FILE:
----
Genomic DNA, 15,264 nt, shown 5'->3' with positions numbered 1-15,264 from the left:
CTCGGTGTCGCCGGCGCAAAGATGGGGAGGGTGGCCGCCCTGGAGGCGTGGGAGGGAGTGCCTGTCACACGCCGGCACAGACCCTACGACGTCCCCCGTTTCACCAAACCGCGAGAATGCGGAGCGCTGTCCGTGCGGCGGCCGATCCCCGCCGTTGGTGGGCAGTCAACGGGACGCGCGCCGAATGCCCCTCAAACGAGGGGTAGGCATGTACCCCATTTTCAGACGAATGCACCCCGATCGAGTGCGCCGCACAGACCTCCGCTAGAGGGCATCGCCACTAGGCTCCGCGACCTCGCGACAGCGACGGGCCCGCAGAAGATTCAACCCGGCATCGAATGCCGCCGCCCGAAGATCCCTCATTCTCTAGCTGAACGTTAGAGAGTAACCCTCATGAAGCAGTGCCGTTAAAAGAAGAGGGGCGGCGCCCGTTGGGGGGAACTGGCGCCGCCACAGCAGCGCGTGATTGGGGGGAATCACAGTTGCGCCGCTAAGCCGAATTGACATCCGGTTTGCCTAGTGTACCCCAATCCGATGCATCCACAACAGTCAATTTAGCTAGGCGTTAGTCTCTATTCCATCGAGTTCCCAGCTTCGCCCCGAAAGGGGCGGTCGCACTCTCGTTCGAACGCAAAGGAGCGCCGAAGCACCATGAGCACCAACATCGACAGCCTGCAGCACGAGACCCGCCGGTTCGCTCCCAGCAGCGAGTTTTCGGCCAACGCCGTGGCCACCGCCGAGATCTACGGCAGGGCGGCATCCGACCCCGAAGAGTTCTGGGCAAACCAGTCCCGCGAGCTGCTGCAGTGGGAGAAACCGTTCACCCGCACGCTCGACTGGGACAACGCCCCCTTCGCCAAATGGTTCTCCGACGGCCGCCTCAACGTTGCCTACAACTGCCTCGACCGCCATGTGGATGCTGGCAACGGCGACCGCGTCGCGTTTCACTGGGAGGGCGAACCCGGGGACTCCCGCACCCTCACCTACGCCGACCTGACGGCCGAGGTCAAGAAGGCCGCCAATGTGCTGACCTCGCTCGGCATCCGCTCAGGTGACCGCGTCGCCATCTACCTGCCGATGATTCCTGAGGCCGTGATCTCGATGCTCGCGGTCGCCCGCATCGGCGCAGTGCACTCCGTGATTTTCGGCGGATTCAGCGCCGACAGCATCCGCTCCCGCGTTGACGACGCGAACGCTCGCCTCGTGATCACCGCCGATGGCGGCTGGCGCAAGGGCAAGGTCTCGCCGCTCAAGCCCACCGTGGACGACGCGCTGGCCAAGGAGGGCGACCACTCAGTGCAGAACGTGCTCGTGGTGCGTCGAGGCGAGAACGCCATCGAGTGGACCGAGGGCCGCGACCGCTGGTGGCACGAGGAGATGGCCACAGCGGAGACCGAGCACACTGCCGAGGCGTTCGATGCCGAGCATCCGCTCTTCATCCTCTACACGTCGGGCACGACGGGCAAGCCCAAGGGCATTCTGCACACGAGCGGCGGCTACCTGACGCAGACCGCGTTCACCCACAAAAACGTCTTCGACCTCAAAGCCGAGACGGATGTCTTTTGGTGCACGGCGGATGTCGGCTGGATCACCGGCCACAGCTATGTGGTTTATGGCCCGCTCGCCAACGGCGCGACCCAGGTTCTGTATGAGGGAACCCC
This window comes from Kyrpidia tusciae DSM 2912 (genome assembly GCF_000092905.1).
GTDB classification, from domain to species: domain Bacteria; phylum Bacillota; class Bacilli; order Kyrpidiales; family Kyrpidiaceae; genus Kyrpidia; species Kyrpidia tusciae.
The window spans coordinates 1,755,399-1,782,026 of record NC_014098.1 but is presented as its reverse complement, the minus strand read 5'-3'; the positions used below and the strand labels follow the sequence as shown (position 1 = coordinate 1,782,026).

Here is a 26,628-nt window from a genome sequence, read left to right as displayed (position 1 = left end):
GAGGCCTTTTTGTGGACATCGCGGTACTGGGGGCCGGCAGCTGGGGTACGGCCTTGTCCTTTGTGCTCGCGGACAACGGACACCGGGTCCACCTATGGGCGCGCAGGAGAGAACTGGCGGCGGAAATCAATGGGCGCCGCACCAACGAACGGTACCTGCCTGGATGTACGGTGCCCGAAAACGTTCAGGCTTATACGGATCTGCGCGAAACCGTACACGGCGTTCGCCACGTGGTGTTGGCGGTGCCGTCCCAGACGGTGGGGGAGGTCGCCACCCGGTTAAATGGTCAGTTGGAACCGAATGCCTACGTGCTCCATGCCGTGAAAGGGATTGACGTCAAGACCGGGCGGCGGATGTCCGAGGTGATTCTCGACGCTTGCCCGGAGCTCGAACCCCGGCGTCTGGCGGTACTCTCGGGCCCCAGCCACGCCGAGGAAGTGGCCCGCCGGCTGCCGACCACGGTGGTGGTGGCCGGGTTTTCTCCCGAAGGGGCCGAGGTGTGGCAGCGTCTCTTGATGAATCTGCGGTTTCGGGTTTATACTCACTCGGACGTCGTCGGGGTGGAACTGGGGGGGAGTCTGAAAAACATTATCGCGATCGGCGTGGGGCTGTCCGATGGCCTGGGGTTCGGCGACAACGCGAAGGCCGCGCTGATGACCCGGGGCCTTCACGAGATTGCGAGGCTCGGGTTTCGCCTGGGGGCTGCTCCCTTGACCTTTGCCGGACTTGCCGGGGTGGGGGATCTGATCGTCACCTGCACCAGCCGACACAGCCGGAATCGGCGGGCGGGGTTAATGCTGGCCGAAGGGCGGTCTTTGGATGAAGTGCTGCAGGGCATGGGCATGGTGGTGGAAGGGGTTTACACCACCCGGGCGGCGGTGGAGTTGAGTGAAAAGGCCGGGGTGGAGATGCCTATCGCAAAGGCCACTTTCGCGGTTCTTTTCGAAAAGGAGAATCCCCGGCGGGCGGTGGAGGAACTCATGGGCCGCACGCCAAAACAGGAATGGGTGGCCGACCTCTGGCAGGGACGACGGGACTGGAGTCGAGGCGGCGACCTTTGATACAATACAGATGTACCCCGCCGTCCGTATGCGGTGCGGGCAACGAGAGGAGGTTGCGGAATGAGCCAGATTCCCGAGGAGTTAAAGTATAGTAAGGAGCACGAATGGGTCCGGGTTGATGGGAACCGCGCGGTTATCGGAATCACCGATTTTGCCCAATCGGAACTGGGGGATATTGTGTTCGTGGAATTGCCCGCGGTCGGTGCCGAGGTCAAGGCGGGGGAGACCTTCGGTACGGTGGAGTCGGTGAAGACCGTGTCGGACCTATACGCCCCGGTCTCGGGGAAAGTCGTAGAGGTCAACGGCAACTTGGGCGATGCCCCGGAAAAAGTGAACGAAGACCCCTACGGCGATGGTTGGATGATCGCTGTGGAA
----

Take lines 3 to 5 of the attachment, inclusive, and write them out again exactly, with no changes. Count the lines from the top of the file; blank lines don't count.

This window comes from Kyrpidia tusciae DSM 2912 (genome assembly GCF_000092905.1).
GTDB classification, from domain to species: domain Bacteria; phylum Bacillota; class Bacilli; order Kyrpidiales; family Kyrpidiaceae; genus Kyrpidia; species Kyrpidia tusciae.
The window spans coordinates 1,755,399-1,782,026 of record NC_014098.1 but is presented as its reverse complement, the minus strand read 5'-3'; the positions used below and the strand labels follow the sequence as shown (position 1 = coordinate 1,782,026).